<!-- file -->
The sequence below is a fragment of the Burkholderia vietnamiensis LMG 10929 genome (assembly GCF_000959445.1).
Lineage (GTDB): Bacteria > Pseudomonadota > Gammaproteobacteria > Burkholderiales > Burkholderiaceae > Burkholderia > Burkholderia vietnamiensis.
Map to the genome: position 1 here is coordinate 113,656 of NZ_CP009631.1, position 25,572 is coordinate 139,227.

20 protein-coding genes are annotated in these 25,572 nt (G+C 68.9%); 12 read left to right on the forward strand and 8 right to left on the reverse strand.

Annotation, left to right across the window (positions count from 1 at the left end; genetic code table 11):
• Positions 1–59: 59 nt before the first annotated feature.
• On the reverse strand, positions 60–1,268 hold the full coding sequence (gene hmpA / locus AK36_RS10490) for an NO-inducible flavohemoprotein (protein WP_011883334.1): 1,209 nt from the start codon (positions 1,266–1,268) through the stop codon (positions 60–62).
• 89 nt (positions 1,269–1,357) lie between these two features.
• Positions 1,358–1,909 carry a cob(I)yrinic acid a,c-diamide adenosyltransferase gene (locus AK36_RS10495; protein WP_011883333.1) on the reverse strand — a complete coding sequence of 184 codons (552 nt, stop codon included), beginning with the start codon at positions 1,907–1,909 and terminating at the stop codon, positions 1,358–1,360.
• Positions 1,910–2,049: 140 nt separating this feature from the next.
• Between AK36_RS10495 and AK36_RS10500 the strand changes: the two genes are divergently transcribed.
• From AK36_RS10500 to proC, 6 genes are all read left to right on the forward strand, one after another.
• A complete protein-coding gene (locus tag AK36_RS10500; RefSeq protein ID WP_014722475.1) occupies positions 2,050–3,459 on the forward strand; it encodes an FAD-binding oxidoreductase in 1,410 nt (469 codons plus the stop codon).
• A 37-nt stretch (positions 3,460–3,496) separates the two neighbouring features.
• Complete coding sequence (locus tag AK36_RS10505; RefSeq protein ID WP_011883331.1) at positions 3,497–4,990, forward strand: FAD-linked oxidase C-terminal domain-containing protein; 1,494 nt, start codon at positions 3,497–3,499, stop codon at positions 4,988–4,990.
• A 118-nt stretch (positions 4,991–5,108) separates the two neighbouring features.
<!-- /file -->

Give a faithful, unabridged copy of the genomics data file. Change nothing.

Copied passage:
The sequence below is a fragment of the Burkholderia vietnamiensis LMG 10929 genome (assembly GCF_000959445.1).
Lineage (GTDB): Bacteria > Pseudomonadota > Gammaproteobacteria > Burkholderiales > Burkholderiaceae > Burkholderia > Burkholderia vietnamiensis.
Map to the genome: position 1 here is coordinate 113,656 of NZ_CP009631.1, position 25,572 is coordinate 139,227.

20 protein-coding genes are annotated in these 25,572 nt (G+C 68.9%); 12 read left to right on the forward strand and 8 right to left on the reverse strand.

Annotation, left to right across the window (positions count from 1 at the left end; genetic code table 11):
• Positions 1–59: 59 nt before the first annotated feature.
• On the reverse strand, positions 60–1,268 hold the full coding sequence (gene hmpA / locus AK36_RS10490) for an NO-inducible flavohemoprotein (protein WP_011883334.1): 1,209 nt from the start codon (positions 1,266–1,268) through the stop codon (positions 60–62).
• 89 nt (positions 1,269–1,357) lie between these two features.
• Positions 1,358–1,909 carry a cob(I)yrinic acid a,c-diamide adenosyltransferase gene (locus AK36_RS10495; protein WP_011883333.1) on the reverse strand — a complete coding sequence of 184 codons (552 nt, stop codon included), beginning with the start codon at positions 1,907–1,909 and terminating at the stop codon, positions 1,358–1,360.
• Positions 1,910–2,049: 140 nt separating this feature from the next.
• Between AK36_RS10495 and AK36_RS10500 the strand changes: the two genes are divergently transcribed.
• From AK36_RS10500 to proC, 6 genes are all read left to right on the forward strand, one after another.
• A complete protein-coding gene (locus tag AK36_RS10500; RefSeq protein ID WP_014722475.1) occupies positions 2,050–3,459 on the forward strand; it encodes an FAD-binding oxidoreductase in 1,410 nt (469 codons plus the stop codon).
• A 37-nt stretch (positions 3,460–3,496) separates the two neighbouring features.
• Complete coding sequence (locus tag AK36_RS10505; RefSeq protein ID WP_011883331.1) at positions 3,497–4,990, forward strand: FAD-linked oxidase C-terminal domain-containing protein; 1,494 nt, start codon at positions 3,497–3,499, stop codon at positions 4,988–4,990.
• A 118-nt stretch (positions 4,991–5,108) separates the two neighbouring features.